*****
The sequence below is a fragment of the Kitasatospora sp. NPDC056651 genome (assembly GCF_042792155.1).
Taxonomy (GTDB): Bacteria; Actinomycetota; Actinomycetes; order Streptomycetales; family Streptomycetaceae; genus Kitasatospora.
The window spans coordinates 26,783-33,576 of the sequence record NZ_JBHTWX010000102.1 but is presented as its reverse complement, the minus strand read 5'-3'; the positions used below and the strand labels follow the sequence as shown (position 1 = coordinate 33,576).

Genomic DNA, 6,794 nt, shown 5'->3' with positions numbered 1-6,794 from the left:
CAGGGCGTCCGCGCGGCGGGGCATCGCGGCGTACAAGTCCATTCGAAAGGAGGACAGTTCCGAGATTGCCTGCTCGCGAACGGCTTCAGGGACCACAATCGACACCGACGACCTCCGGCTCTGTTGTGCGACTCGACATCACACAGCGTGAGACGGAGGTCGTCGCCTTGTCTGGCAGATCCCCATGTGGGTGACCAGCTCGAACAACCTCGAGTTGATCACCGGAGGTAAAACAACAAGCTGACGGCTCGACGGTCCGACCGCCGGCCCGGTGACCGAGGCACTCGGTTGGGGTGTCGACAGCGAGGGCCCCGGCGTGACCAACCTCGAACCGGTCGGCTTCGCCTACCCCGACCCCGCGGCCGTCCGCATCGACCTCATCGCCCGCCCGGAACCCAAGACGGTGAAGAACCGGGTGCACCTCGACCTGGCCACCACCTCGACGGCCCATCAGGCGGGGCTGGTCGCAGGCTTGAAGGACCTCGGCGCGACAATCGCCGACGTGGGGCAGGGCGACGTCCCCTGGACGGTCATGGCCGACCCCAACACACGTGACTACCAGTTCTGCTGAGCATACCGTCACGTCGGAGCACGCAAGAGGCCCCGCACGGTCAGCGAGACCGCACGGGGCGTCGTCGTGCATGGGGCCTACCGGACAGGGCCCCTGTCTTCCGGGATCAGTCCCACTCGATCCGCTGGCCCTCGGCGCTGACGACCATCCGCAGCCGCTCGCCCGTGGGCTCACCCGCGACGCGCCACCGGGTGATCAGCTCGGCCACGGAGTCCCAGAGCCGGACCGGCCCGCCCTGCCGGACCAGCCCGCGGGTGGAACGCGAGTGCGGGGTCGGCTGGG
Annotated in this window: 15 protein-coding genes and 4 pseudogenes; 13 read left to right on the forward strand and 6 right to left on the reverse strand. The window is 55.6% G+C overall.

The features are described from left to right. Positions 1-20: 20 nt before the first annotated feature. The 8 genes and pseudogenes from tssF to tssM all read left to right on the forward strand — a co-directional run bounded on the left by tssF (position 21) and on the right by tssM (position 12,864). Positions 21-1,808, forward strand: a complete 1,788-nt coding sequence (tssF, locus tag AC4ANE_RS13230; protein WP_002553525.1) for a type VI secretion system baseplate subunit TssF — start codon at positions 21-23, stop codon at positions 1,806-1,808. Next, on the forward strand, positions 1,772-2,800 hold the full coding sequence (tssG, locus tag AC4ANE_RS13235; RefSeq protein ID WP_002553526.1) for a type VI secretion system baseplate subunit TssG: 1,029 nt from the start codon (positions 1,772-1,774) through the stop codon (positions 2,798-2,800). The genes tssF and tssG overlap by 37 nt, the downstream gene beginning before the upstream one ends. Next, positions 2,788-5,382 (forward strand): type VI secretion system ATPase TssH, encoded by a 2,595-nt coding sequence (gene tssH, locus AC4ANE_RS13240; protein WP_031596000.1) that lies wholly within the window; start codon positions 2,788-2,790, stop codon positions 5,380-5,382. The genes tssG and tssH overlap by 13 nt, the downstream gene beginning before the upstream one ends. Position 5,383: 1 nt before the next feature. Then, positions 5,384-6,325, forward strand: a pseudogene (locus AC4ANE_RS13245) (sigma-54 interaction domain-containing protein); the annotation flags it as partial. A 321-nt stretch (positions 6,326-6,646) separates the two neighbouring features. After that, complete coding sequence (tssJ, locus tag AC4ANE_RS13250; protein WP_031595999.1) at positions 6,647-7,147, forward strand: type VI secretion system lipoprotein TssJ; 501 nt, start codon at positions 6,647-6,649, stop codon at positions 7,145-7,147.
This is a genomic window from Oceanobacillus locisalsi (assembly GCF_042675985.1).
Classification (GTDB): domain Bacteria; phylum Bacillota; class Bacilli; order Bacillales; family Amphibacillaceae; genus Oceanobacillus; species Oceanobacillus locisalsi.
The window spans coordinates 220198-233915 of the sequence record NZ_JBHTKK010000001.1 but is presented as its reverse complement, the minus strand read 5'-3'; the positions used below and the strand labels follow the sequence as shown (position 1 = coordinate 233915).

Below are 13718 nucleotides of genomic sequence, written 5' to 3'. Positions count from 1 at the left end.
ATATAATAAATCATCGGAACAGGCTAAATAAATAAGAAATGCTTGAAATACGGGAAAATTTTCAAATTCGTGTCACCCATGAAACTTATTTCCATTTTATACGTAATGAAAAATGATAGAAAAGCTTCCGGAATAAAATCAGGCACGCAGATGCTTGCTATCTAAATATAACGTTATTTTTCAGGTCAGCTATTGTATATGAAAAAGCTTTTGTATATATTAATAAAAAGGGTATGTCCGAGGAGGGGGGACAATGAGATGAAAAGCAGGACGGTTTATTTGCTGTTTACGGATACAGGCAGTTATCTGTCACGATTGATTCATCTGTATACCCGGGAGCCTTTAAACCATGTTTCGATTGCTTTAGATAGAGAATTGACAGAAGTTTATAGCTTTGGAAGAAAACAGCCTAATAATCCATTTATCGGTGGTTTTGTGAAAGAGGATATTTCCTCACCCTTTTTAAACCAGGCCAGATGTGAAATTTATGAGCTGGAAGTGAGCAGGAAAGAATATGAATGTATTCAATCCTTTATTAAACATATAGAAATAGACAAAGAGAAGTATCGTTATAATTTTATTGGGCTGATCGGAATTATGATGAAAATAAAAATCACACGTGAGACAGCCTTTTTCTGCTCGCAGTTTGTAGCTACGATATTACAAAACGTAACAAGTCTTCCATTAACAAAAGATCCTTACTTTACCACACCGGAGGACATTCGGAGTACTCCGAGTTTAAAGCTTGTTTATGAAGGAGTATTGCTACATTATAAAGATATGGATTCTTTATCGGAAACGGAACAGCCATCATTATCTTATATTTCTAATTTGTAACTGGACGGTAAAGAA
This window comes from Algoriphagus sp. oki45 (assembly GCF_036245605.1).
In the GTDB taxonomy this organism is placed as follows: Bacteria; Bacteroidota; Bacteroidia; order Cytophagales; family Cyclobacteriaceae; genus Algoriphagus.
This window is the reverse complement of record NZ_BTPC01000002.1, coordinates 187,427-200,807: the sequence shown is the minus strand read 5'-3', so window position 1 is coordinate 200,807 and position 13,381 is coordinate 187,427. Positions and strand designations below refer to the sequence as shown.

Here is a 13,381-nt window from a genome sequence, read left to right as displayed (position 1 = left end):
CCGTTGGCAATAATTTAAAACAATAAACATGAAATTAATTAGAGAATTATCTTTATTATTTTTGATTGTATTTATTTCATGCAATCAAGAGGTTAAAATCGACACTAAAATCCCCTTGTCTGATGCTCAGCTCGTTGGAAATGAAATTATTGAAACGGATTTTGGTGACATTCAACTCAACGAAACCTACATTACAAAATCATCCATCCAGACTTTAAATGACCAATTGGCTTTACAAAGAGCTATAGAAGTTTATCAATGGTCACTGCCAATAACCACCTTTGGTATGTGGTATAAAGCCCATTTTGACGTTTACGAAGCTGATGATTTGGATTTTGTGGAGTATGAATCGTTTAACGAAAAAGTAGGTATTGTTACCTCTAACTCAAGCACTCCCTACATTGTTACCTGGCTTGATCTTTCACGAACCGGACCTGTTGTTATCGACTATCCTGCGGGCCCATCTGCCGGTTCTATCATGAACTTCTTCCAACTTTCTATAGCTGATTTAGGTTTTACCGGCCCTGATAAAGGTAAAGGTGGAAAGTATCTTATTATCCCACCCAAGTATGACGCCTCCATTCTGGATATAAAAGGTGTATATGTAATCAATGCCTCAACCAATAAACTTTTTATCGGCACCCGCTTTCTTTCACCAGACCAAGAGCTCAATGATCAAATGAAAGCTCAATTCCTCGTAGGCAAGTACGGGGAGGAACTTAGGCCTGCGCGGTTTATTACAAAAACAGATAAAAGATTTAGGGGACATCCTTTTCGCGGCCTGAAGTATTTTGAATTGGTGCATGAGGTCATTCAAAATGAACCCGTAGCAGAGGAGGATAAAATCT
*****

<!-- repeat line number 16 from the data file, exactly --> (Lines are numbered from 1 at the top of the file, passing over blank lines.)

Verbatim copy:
Here is a 13,381-nt window from a genome sequence, read left to right as displayed (position 1 = left end):